A notorious drug trafficker serving a 49-year sentence in the United States has reportedly disappeared from the Federal Bureau of Prisons’ online register of inmates.
On Wednesday, Mexican President Andres Manuel Lopez Obrador asked the U.S. to reveal where Edgar Valdez Villarreal, also known as “La Barbie” due to his light complexion, was being kept since he’s seemingly disappeared from the U.S. prison register, CBS News reported.
“The United States government has to clear it up as soon as possible,” Lopez Obrador told reporters this week.
“We’re going to continue asking them,” he added, saying that it was “odd” Valdez was no longer on the register since he still has decades to serve on the 49-year-sentence he received after pleading guilty in 2016 to conspiracy to import cocaine, conspiracy to distribute cocaine, and conspiracy to launder money. Along with the prison sentence, he was also ordered to pay $192,000 in fines.
“If he is not in prison, you have to see the agreement they made with him because his sentence was for several years. Here in Mexico, there are also complaints filed against him,” Lopez Obrador said. “Do not get ahead of ourselves. We are going to wait to see what is happening.”
The Bureau of Prisons (BOP) website shows that Valdez is “not in BOP custody,” but a spokesperson from the federal agency told CNN there could be several reasons for that.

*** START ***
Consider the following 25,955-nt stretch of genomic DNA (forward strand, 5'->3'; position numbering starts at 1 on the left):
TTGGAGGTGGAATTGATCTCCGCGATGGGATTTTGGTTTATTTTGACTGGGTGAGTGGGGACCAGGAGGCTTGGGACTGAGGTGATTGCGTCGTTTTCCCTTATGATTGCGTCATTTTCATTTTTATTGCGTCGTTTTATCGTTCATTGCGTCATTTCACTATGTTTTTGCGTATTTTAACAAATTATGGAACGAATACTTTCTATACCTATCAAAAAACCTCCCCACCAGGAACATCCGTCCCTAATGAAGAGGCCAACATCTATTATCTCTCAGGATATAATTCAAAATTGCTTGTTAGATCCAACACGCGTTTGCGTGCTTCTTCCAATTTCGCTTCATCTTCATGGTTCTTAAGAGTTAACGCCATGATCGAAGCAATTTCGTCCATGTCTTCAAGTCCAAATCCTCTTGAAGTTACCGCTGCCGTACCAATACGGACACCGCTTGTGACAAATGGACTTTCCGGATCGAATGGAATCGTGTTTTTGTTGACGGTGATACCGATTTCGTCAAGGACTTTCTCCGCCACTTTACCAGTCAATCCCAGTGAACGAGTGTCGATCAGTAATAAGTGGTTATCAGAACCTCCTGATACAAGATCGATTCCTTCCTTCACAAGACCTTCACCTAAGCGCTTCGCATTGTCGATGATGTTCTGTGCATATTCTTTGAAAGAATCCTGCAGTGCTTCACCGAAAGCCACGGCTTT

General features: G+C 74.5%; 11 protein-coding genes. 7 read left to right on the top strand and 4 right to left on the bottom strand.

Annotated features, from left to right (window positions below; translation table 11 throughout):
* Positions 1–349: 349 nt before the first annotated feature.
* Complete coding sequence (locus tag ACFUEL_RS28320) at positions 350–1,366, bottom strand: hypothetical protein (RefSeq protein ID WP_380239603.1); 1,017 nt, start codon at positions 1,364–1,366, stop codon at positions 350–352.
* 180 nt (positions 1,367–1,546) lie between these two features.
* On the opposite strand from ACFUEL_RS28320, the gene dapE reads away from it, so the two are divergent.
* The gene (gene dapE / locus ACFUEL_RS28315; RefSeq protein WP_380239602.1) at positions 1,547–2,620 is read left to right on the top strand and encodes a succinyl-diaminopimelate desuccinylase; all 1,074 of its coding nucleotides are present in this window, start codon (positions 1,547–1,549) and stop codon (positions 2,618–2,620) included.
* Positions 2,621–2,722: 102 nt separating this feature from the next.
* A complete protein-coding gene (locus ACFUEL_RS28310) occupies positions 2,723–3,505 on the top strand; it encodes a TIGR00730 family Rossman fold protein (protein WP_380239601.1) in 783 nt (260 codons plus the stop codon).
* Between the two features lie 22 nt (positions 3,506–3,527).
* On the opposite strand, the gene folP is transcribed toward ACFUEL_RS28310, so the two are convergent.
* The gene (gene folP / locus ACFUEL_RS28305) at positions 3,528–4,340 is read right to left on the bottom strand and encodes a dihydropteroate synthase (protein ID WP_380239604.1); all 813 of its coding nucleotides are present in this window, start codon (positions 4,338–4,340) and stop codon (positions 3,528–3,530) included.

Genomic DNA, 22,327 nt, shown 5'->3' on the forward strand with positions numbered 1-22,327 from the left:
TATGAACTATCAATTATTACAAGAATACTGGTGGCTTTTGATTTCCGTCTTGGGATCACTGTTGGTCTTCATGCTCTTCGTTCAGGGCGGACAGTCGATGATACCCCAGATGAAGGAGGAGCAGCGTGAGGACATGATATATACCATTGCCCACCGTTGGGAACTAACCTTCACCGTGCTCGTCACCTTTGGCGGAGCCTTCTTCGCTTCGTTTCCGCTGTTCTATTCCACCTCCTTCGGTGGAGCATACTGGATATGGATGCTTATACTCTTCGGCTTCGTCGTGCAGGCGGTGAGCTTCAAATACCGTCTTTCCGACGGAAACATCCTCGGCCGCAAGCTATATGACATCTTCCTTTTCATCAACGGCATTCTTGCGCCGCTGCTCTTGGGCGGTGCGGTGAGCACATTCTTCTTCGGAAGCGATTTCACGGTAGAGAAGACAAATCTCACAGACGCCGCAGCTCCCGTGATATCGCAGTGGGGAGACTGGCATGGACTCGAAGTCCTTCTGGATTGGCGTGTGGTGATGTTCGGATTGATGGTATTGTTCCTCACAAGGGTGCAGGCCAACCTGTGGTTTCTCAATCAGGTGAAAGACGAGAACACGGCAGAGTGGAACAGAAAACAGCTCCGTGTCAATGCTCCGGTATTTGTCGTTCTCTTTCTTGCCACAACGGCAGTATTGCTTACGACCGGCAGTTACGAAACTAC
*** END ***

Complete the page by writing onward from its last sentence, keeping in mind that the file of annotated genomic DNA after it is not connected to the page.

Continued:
“Inmates who were previously in BOP custody and who have not completed their sentence may be outside BOP custody for a period of time for court hearings, medical treatment or for other reasons,” BOP spokesperson Benjamin O’Cone told the outlet.
He reportedly added that the BOP does not provide specific information on inmate status for incarcerated people who are not in BOP custody for “safety, security, or privacy reasons.”
Wilmer “Buddy” Parker, who represented Valdez during his trial, told CNN he hadn’t heard about a possible release but wouldn’t comment further.
Valdez was born in Texas but rose through the ranks of Mexico’s ruthless Beltran-Leyva cartel, beginning as a marijuana trafficker before he developed a massive network capable of shipping between 150 and 180 kilograms of cocaine regularly into the U.S.
Through his drug trafficking business, Valdez connected to Joaquin Guzman-Loera, the infamous El Chapo, and became the drug kingpin’s top lieutenant, according to prosecutors.
He also worked as a hitman during a mid-2000s turf war between the Zetas and Sinaloa cartels.